The VAXstation 4000 Model 90, code named "Cougar", is a further development of the VAXstation 4000 Model 60. Development of the VAXstation 4000 Model 90 begun in mid-1991.

The workstation uses the KA49-A CPU module containing a NVAX microprocessor operating at 74.43 MHz (14 ns cycle time) with a 256 KB external secondary cache. The NVAX had a 64-bit data bus to the NMC (NVAX Memory Controller) two gate array. The system module contained eight SIMM slots, and the workstation supported 16 to 128 MB of memory with parity. 16 MB MS44L-BC and 64 MB MS44-DC memory kits were used to populate the SIMM slots. Each memory kit contained four SIMMs with capacities of 4 MB and 16 MB respectively.

The VAXstation 4000 Model 90 supported 3D graphics hardware, the SPXg and SPXgt options. These modules have their own connector on the system module.

I/O was based around the NCA, a gate array which implements an input/output adapter. The I/O subsystem has two independent 32-bit buses that communicate with the I/O and graphics options available. One of the buses interfaces to a TURBOchannel slot, the firmware contained within ROMs and the graphics options. The other bus interfaces to the Ethernet and EDAL controllers. EDAL is 16-bit general-purpose bus for I/O. The EDAL controller consists of a CEAC (CDAL-to-EDAL Chip) and a SQWF chip.

Ethernet is provided by the SGEC (Second-Generation Ethernet Controller) chip. SCSI is provided by the NCR 53C94, which connects to the EDAL bus. Serial lines are provided by a DC7085 quad UART. The four serial lines are used for the keyboard, mouse, modem and printer/console. A 64-entry FIFO queue is provided for all four serial lines and is implemented by a small external SRAM. Voice-quality sound is provided by an AMD Am79C30.

The VAXstation 4000 Model 90 could be upgraded to a VAXstation 4000 Model 96.

VAXstation 4000 Model 90A

The VAXstation 4000 Model 90A, code named "Cougar+", is a faster version of the Model 90. It uses the KA49-A CPU module containing a NVAX microprocessor operating at 83 MHz (12 ns cycle time) but is otherwise the same. The upgrade path was to VAXstation 4000 Model 96.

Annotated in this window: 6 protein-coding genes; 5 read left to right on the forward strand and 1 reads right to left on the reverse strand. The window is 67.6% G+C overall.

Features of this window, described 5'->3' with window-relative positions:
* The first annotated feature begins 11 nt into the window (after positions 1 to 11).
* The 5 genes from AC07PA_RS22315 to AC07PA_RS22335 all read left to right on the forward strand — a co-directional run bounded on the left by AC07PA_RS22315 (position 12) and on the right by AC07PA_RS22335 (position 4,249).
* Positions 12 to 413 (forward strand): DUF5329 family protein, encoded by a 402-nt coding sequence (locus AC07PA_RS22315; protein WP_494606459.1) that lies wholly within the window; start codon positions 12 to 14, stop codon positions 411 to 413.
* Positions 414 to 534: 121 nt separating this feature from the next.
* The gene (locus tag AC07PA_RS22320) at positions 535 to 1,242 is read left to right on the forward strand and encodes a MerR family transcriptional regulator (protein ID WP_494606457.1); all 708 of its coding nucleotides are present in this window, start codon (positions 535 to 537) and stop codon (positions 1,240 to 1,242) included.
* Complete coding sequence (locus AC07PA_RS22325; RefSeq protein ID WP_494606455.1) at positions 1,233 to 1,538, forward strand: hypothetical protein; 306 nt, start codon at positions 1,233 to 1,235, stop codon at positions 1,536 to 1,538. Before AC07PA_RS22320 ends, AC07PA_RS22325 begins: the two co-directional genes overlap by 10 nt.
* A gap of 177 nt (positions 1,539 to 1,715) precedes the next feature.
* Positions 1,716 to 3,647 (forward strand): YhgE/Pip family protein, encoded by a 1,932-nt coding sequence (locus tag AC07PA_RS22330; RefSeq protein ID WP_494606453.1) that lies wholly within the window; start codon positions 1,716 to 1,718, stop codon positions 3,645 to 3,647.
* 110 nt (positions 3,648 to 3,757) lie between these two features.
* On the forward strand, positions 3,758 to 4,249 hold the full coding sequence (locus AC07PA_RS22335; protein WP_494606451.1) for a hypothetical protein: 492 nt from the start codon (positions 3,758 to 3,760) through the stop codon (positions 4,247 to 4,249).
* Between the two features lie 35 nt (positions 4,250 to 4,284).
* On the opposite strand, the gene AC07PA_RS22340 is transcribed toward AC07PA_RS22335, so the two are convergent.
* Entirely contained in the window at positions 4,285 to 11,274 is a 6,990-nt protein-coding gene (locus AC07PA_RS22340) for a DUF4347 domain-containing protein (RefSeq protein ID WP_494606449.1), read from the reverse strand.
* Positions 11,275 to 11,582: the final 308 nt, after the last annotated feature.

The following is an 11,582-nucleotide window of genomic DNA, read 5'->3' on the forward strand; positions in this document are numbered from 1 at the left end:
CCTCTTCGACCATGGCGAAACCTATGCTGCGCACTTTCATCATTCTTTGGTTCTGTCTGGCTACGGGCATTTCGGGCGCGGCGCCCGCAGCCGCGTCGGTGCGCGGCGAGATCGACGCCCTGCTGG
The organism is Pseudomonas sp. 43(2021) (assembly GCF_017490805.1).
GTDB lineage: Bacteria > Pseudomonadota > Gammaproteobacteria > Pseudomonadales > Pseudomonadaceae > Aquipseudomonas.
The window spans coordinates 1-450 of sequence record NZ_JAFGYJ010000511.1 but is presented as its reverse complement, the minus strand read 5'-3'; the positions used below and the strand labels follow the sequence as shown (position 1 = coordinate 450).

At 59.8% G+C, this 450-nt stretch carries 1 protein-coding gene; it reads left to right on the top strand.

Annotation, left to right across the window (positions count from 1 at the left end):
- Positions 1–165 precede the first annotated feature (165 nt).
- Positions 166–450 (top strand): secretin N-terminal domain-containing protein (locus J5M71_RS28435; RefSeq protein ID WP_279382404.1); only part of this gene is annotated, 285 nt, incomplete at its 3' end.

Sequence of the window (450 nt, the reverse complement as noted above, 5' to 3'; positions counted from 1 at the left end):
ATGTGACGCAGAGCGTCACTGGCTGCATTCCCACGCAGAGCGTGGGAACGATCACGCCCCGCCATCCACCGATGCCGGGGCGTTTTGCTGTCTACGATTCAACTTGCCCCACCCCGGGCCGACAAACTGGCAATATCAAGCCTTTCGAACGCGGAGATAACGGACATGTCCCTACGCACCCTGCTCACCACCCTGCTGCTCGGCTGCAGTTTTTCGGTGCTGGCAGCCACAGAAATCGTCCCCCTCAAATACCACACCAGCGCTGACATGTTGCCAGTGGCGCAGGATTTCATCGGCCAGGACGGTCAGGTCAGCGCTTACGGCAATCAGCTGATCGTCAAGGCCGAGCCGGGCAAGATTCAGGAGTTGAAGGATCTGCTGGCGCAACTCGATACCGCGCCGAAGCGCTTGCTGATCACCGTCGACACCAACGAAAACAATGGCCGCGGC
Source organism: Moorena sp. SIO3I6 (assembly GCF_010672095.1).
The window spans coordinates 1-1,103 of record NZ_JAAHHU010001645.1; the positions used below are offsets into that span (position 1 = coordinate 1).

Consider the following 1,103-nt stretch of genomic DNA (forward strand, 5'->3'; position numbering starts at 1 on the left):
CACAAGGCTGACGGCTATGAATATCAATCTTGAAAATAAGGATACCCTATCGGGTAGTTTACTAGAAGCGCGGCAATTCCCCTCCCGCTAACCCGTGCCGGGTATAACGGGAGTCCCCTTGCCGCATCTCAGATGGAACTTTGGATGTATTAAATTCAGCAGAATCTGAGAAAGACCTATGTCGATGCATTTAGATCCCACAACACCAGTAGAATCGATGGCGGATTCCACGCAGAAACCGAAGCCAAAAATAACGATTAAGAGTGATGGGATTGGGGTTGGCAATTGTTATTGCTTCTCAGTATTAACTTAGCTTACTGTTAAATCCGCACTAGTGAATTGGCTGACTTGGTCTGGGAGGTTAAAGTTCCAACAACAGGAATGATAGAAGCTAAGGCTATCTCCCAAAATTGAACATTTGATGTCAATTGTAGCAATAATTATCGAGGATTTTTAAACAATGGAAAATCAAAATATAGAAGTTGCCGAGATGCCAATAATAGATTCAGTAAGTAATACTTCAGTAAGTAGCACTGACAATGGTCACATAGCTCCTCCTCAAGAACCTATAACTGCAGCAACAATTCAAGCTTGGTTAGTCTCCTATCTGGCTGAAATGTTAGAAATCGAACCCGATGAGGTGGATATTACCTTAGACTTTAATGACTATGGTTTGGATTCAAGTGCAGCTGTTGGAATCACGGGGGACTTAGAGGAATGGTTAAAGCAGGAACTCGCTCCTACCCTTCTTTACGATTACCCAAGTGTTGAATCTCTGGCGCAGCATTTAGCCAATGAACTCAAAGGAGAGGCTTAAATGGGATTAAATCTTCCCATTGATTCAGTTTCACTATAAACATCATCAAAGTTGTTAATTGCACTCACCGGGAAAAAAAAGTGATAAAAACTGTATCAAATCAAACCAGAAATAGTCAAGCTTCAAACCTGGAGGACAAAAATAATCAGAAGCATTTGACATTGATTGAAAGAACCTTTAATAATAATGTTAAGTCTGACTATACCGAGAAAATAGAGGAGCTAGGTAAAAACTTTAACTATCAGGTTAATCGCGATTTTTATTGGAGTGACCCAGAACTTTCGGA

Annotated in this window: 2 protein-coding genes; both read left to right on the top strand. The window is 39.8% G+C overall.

VAXstation 4000 Model 96

The VAXstation 4000 Model 96, code named "Cougar++", is a faster version of the Model 90A. It was discontinued on 30 September 1999 with the last shipments concluding on 31 December 1999.[5]

It uses the KA49-C CPU module containing a NVAX microprocessor operating at 100 MHz (10 ns cycle time) but is otherwise the same.

VAXstation 8000

The VAXstation 8000, code named "Lynx", was a high-end workstation introduced on 2 February 1988. It was essentially a VAX 8250 packaged in a deskside enclosure with a 3D graphics pipeline developed jointly with Evans & Sutherland.[6][7]

VXT 2000

The VXT 2000 is a X terminal using the SOC microprocessor.

VAXstation 100

The VAXstation 100 was a VAXstation-branded graphics terminal introduced in May 1983. It used a Motorola 68000 microprocessor and connected to its VAX host via Unibus.[8]

VAXstation 500

The VAXstation 500 was a VAXstation-branded successor to VAXstation 100 with color graphics introduced in October 1985.[9]

Software

DTP software for VMS on the VAXstation included Interleaf IWPS/IWPS-Plus [10] CGS Digi-Design/ORIS [11] and WordPerfect.

Mechanical CAE software: Applicon Bravo (in 1988; with 3D-views), SDRC applications (incl. FEM pre- and postprocessing), Prime GNC (GNC i.e. Graphical Numerical Control; a Numerical control application), MEDUSA [12]

References

  • Michael A. Callander, Sr. et al., "The VAXstation 4000 Model 90". Digital Technical Journal, Volume 4, Number 3, Summer 1992. Digital Equipment Corporation.